Transmission Patterns of Inheritance


Combination: SUM1File:Autosomal dominant - en.svg: Domaina, Angelito7 and SUM1File:Autosomal recessive - en.svg: Domaina, Kashmiri and SUM1 / CC BY-SA


Autosomal dominant:

At least one parent is affected. Can affect both males and females. Every child has a 1 out of 2 chance of having the disease. Can result from a spontaneous mutation.

Autosomal recessive:

Both parent have the recessive gene. 1 in 4 chance of having disease, 2 in 4 chance of carrying the disease, 1 in 4 of being normal.




X-linked dominant:

An affected female will transfer the disease to half her sons and half her daughters. An affected male will transfer the disease to all his daughters but none of his sons.

File:Autosomal dominant - en.svg: Domaina, Angelito7 and SUM1Derivative work: SUM1 / CC BY-SA
File:Autosomal dominant - en.svg: Domaina, Angelito7 and SUM1Derivative work: SUM1 / CC BY-SA


X-linked recessive:

Most X link disorders are recessive. Offspring of carrier mom: for daughters, 1 out of 2 are normal, 1 out of 2 are carriers. Males have 1 out of 2 chances to have the disease, 1 out of 2 of being normal. An affected male does not transmit the disease but all daughters are affected.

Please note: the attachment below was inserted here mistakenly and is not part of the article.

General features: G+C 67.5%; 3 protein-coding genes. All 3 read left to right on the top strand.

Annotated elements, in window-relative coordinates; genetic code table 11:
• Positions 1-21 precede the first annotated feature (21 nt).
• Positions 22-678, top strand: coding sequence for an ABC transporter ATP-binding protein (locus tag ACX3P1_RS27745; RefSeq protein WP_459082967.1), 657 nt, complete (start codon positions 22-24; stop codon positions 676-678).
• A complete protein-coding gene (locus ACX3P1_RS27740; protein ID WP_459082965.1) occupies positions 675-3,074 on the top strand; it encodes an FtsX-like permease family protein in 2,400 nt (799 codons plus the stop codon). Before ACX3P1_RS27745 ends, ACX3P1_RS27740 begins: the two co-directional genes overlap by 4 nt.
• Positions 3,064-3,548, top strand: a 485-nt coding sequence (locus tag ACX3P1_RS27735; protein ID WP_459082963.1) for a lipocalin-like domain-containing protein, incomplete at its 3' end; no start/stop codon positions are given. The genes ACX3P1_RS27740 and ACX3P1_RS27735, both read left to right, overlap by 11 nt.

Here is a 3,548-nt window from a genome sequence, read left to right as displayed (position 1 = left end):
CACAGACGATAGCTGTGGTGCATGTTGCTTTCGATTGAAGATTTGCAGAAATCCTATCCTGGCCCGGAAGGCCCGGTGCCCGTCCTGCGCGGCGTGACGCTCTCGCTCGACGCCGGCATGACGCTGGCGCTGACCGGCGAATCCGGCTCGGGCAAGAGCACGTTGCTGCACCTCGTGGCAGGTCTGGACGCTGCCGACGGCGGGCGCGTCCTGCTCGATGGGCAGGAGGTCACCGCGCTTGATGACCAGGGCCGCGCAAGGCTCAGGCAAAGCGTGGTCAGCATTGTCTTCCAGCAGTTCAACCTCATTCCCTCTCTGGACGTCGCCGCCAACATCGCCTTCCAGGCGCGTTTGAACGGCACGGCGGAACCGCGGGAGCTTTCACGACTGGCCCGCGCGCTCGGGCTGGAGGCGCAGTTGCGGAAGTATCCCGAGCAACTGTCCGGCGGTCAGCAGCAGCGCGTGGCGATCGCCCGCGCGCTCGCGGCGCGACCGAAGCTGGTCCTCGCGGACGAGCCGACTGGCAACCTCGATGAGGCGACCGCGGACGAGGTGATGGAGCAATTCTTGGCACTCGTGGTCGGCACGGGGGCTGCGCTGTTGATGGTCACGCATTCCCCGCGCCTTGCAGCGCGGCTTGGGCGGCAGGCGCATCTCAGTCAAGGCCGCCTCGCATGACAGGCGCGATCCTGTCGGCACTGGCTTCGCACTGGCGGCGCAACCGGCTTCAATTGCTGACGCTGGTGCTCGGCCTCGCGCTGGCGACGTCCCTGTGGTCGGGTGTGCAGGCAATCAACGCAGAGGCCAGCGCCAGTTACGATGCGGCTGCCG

XlinkRecessive.jpg: National Institutes of Healthderivative work: Drsrisenthil / Public domain




Mitochondrial:
This type of inheritance, also known as maternal inheritance, applies to genes in mitochondrial DNA. Because only egg cells contribute mitochondria to the developing embryo, only females can pass on mitochondrial conditions to their children.


Codominant:
In codominant inheritance, two different versions (alleles) of a gene can be expressed, and each version makes a slightly different protein.

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